From Alaska to the Mountain Peaks of Central Mexico
Depicting Native American Life in the Late Nineteenth Century
June 7 - August 4
This exhibition considers the ways in which photographers and artists represented Native American life in the late nineteenth century, a period in which the culture of these indigenous peoples was rapidly disappearing. Photographers documented what they believed to be a "dying" culture, while painters and sculptors romanticized the American Indian in a desire to portray an essential part of American history.
The majority of photographs in the exhibition were taken by official photographers and ethnologists working for the Bureau of American Ethnology during field trips to tribal areas. Copies were later obtained from the Bureau to decorate the Indian Grill Room at New York's Hotel Astor, which opened in 1904.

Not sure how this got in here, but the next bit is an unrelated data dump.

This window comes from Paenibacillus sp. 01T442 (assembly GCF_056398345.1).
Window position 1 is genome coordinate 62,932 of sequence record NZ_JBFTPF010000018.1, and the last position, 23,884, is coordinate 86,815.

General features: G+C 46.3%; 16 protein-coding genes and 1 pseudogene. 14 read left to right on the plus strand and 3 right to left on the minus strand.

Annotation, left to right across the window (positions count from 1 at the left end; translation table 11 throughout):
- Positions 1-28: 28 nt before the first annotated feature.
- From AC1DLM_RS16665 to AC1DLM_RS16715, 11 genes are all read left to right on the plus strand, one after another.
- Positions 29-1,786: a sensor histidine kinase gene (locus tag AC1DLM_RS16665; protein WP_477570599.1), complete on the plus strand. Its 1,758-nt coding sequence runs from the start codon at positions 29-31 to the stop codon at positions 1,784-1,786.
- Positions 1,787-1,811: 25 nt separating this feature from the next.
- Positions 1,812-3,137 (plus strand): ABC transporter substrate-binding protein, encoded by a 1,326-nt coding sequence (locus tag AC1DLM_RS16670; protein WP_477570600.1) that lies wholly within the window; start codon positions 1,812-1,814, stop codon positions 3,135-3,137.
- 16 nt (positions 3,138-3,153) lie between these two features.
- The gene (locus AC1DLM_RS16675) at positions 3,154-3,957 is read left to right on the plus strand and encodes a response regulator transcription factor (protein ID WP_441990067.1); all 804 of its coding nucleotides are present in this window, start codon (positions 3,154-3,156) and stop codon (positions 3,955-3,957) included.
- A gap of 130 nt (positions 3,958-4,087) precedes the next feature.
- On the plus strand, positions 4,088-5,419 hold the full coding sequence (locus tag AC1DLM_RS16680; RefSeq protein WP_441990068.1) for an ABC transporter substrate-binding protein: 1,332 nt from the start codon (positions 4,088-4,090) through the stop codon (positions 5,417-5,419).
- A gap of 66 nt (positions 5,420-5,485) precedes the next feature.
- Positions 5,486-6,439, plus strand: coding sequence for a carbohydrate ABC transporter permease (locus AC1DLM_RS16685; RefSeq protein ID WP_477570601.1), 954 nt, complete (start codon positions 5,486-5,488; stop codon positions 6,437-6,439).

The Grill Room was an unusual, if not unique, combination of restaurant and ethnographic museum. It was divided into eight sections, each containing artifacts relating to a quasi-scientific linguistic group of American Indian tribes. The photographs, which were set into wooden paneling, reinforced the narrative by portraying everyday life, family groups, formal portraits, and the rituals of the tribes. Following its closure in 1937, both the artifacts and photographs were donated to the University of Virginia by Nancy, Lady Astor, and later accessioned by the Museum.
The Fralin Museum of Art's programming is made possible by the generous support of The Joseph and Robert Cornell Memorial Foundation.
The exhibition is made possible through the generous support of Arts$, Albemarle Magazine, and Ivy Publications LLC's Charlottesville Welcome Book.